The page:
The transformation is obvious. It will be some time before we know the gory details, but it’s clear that Jose Mourinho and Paul Pogba did not get along at Manchester United. The Frenchman — ranked No. 4 among the world’s central midfielders in the ESPN FC 100 — on the bench in recent weeks was the starkest demonstration of Mourinho’s inability to get the best from a very talented squad.
After Mourinho’s departure — and Pogba’s supposedly accidental Instagram reaction — the results are clear. Two assists in a 5-1 win over Cardiff, two goals in a 3-1 win over Huddersfield, two goals and an assist in a 4-1 win over Bournemouth. This is the Pogba we expected when he arrived at Old Trafford, bursting forward to provide decisive contributions in the final third, with the timing of his runs particularly impressive.
But forget about Mourinho. This is the first time that Pogba has been playing under a manager that isn’t Mourinho, Antonio Conte, Max Allegri or Didier Deschamps. We’ve never seen Pogba not playing under a strict tactician, and instead playing under a boss like Ole Gunnar Solskjaer who seems content to give his players free rein. Pogba’s second half of this season could be spectacular.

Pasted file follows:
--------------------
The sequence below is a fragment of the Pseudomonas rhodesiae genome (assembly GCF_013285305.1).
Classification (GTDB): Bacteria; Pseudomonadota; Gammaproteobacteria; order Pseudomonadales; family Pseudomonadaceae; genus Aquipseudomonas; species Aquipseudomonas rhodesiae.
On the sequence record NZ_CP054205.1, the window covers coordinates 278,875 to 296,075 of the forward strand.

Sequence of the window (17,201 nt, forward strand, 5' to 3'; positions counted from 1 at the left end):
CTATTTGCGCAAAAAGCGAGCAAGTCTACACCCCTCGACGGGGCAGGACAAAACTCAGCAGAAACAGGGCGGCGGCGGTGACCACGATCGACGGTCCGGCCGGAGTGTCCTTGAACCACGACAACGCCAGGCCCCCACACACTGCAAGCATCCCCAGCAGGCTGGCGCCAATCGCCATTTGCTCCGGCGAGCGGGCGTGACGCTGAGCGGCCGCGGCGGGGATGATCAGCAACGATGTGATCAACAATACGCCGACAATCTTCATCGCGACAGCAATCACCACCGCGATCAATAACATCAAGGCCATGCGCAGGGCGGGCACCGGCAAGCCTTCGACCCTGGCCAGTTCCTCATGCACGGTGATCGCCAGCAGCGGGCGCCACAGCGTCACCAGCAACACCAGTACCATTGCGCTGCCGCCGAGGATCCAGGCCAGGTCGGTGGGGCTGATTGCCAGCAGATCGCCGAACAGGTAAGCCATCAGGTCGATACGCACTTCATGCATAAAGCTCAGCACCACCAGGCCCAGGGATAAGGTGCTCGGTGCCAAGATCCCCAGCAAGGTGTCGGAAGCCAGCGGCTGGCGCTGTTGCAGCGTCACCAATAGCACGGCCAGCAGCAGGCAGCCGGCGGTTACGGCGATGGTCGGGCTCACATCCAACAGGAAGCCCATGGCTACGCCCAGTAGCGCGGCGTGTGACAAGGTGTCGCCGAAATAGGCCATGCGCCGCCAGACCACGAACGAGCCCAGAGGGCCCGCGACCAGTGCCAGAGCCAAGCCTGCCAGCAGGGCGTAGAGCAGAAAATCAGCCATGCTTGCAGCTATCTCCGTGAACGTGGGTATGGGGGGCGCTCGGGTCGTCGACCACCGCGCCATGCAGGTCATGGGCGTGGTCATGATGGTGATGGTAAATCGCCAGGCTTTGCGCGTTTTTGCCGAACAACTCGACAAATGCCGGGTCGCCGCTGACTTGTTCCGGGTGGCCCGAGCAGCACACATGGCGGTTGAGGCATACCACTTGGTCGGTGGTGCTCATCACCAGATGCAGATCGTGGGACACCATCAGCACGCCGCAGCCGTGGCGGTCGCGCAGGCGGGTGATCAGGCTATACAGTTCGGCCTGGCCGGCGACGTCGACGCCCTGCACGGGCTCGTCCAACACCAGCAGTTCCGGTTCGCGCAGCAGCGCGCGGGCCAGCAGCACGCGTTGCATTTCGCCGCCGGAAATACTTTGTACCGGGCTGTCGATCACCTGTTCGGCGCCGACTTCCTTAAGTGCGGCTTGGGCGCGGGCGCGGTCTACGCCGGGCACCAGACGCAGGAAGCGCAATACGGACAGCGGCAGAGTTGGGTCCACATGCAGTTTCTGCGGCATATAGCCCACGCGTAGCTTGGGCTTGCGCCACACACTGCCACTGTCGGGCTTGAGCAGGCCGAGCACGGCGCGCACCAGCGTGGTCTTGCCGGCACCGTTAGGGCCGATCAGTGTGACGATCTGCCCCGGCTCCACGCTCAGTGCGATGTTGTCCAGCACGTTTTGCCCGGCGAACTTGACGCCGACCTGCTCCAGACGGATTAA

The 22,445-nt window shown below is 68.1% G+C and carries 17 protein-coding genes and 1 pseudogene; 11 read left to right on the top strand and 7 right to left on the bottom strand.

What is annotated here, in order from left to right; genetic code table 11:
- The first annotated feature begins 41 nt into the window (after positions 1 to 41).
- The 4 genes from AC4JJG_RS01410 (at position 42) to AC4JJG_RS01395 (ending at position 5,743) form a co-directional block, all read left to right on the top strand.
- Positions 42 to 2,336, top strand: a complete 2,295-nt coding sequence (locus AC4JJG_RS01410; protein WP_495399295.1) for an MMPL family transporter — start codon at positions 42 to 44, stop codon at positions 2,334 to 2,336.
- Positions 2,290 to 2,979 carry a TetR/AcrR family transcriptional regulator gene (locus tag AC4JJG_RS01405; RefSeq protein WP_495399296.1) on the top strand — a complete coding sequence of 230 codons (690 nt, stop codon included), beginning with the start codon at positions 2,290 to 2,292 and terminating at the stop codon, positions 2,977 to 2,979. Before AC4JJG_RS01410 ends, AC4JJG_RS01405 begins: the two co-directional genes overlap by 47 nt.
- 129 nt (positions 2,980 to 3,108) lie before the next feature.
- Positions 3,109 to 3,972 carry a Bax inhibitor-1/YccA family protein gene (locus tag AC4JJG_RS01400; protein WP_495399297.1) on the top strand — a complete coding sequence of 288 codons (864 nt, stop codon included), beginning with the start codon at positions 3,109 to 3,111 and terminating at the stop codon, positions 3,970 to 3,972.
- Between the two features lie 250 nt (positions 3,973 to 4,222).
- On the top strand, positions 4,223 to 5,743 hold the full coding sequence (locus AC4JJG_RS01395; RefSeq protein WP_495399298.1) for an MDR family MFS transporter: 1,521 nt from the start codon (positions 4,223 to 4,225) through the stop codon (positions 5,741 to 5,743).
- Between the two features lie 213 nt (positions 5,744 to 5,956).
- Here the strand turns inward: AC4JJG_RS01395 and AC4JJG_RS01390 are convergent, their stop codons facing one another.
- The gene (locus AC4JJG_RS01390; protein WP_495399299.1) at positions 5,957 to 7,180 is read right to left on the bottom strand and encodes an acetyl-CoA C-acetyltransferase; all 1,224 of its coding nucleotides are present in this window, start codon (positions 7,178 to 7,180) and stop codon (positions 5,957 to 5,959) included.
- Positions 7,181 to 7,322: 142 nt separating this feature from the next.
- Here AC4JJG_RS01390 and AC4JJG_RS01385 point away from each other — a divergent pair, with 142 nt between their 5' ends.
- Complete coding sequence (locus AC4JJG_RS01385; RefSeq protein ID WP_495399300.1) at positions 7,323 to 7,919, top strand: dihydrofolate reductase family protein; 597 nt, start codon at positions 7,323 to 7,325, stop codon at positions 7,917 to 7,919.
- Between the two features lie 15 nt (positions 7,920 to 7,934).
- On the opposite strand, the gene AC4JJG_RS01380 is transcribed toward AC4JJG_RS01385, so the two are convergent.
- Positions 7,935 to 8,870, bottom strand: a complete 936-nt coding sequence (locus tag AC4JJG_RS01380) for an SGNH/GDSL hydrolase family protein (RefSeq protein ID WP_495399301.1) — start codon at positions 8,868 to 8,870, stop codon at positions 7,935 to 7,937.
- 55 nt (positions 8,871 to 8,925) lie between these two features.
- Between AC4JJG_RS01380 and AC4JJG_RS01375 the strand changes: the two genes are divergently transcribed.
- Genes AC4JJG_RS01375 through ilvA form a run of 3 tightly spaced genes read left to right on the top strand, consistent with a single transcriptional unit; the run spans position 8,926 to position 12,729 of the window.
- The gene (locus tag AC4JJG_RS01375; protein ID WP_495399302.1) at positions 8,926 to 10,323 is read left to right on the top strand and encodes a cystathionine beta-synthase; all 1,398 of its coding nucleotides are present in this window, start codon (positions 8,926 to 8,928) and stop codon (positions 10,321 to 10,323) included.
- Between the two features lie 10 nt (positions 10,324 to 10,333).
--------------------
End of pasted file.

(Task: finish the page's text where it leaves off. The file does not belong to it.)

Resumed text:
James Ward-Prowse, Southampton
Pep Guardiola seems keen to praise Southampton players. After famously giving Nathan Redmond an on-field pep talk last season, he recently had warm words for James Ward-Prowse, describing him as the Premier League’s most dangerous set-piece taker.
Ward-Prowse hasn’t had much opportunity to showcase those talents this season. He was generally omitted from Southampton’s starting XI under Mark Hughes, sometimes not even making the bench. But he’s started the last two matches under new boss Ralph Hassenhuttl, and as a survivor from the days when Southampton pressed high up the pitch and played with great intensity, he knows precisely what his new manager wants.